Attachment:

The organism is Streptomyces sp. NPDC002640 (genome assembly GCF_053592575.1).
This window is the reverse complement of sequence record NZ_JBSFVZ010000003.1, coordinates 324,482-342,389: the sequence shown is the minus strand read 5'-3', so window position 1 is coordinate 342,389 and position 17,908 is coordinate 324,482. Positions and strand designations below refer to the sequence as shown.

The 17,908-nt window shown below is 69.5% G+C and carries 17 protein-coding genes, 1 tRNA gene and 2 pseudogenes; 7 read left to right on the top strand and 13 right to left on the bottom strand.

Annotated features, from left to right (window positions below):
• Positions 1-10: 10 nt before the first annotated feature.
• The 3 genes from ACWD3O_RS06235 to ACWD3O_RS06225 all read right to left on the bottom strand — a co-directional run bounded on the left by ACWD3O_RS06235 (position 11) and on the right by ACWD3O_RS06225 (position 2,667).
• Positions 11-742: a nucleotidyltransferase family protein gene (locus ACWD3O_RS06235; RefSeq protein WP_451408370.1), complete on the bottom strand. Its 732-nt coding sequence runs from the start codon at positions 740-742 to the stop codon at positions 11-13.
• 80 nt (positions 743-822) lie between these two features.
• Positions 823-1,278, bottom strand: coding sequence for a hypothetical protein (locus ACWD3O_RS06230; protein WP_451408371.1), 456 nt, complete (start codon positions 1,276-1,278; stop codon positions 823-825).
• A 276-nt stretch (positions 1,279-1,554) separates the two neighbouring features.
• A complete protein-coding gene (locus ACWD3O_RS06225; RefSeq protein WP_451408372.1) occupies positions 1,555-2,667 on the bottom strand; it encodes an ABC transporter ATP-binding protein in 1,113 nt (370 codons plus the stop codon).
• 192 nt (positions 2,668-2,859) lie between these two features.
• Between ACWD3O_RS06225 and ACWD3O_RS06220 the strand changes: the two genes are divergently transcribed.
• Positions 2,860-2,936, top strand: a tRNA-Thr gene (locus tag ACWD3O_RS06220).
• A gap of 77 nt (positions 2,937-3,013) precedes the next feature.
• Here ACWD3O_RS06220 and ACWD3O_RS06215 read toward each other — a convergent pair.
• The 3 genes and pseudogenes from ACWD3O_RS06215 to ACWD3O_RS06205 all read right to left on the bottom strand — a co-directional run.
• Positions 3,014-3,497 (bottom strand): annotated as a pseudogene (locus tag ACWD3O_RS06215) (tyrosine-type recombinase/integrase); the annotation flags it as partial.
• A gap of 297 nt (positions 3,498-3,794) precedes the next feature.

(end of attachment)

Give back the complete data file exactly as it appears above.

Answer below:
The organism is Streptomyces sp. NPDC002640 (genome assembly GCF_053592575.1).
This window is the reverse complement of sequence record NZ_JBSFVZ010000003.1, coordinates 324,482-342,389: the sequence shown is the minus strand read 5'-3', so window position 1 is coordinate 342,389 and position 17,908 is coordinate 324,482. Positions and strand designations below refer to the sequence as shown.

The 17,908-nt window shown below is 69.5% G+C and carries 17 protein-coding genes, 1 tRNA gene and 2 pseudogenes; 7 read left to right on the top strand and 13 right to left on the bottom strand.

Annotated features, from left to right (window positions below):
• Positions 1-10: 10 nt before the first annotated feature.
• The 3 genes from ACWD3O_RS06235 to ACWD3O_RS06225 all read right to left on the bottom strand — a co-directional run bounded on the left by ACWD3O_RS06235 (position 11) and on the right by ACWD3O_RS06225 (position 2,667).
• Positions 11-742: a nucleotidyltransferase family protein gene (locus ACWD3O_RS06235; RefSeq protein WP_451408370.1), complete on the bottom strand. Its 732-nt coding sequence runs from the start codon at positions 740-742 to the stop codon at positions 11-13.
• 80 nt (positions 743-822) lie between these two features.
• Positions 823-1,278, bottom strand: coding sequence for a hypothetical protein (locus ACWD3O_RS06230; protein WP_451408371.1), 456 nt, complete (start codon positions 1,276-1,278; stop codon positions 823-825).
• A 276-nt stretch (positions 1,279-1,554) separates the two neighbouring features.
• A complete protein-coding gene (locus ACWD3O_RS06225; RefSeq protein WP_451408372.1) occupies positions 1,555-2,667 on the bottom strand; it encodes an ABC transporter ATP-binding protein in 1,113 nt (370 codons plus the stop codon).
• 192 nt (positions 2,668-2,859) lie between these two features.
• Between ACWD3O_RS06225 and ACWD3O_RS06220 the strand changes: the two genes are divergently transcribed.
• Positions 2,860-2,936, top strand: a tRNA-Thr gene (locus tag ACWD3O_RS06220).
• A gap of 77 nt (positions 2,937-3,013) precedes the next feature.
• Here ACWD3O_RS06220 and ACWD3O_RS06215 read toward each other — a convergent pair.
• The 3 genes and pseudogenes from ACWD3O_RS06215 to ACWD3O_RS06205 all read right to left on the bottom strand — a co-directional run.
• Positions 3,014-3,497 (bottom strand): annotated as a pseudogene (locus tag ACWD3O_RS06215) (tyrosine-type recombinase/integrase); the annotation flags it as partial.
• A gap of 297 nt (positions 3,498-3,794) precedes the next feature.